In Kenya, Obama’s Africa Policy is Tested

Pan-African trade, the global economic slowdown and good governance as a determinant of U.S. development assistance were among the key issues discussed at the 8th African Growth and Opportunity Act forum this week.

U.S. Secretary of State Hillary Clinton voiced her disappointed with the Kenyan government in its handling of post-election violence from 2007.

"Unfortunately, resolving that crisis has not yet translated into the kind of political progress that the Kenyan people deserve," Clinton said at an Aug. 5 press conference in Nairobi, Kenya, after addressing African leaders. "Instead, the absence of strong and effective democratic institutions has permitted ongoing corruption, impunity, politically motivated violence, human rights abuses and a lack of respect for the rule of law."

Nairobi was Clinton's first stop on a seven-nation tour of Africa, which follows a trip President Barack Obama's trip to Ghana last month, during which he lauded the West African country's governance.

The Nairobi forum became a sounding board for the Obama administration's focus on good governance as key to the continent's development and, perhaps, as a condition for closer economic ties with the U.S.

"Africans struggle themselves," noted Raila Odinga, Kenya's prime minister. "It was only after the fall of the Berlin Wall that this new terminology was created - transparency, accountability and good governance. But this we will introduce not because we want to placate donors, we are doing it because we know this is right for Africa."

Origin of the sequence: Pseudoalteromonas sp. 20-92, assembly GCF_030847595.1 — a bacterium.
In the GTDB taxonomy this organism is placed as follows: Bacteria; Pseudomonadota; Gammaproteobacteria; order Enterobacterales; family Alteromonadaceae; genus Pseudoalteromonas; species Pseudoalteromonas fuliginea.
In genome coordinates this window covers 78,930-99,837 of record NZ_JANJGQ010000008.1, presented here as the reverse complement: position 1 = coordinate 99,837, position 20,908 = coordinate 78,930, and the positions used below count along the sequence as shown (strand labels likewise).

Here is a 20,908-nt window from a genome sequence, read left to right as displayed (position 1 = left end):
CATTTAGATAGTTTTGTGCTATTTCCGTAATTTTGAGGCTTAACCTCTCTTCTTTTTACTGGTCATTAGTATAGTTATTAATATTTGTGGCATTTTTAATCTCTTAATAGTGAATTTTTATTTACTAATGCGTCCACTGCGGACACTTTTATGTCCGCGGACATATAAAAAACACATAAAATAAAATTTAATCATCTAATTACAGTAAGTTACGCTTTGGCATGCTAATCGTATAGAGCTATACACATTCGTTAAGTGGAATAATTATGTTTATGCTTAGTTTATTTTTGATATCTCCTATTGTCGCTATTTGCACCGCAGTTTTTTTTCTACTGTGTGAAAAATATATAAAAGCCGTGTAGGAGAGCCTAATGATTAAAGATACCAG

"We don't need a lecture on governance but on trade", said Odinga.

The prime minister also challenged forum participants to break down barriers for pan-African trade and start their own agreements.

U.S. Trade Representative Ron Kirk led a discussion on the effects of the global economic slowdown on the U.S.-Africa trade pact, and on the promotion of trade between African nations.

In tight economic times, trade is often a hot-button issue for legislatures, which may drift towards greater protectionism. Some are concerned that a hostile trade environment in wealthy countries may undermine agreements like AGOA.

"One of the key problems is that it [AGOA] does not form a permanent and binding trade bloc or customs union at par with something like Comesa or the North American Free Trade Agreement," Kenya's Daily Nation newspaper argued in an unsigned editorial. "It is, instead, a short-term arrangement that needs constant renewal by one side, and is therefore hostage to the foibles of American politics."

U.S. imports under AGOA totaled $66.3 billion in 2008, up 30 percent from 2007. While much of the increase is attributable to oil, non-oil AGOA imports increased by 51 percent to $5.1 billion, according to U.S. government statistics.

Clinton will continue her diplomatic journey with stops in South Africa, Nigeria, Angola, Liberia, the Democratic Republic of Congo and Cape Verde.

About the author

  • Oliver Subasinghe

    Oliver joined Devex in late 2008 as an international development correspondent and researcher. He previously served as a microfinance fellow for Kiva in Kenya and Uganda. During his tenure, he worked with Kiva’s field partners to improve their operations and governance. Oliver holds a master's in business from the College of William & Mary.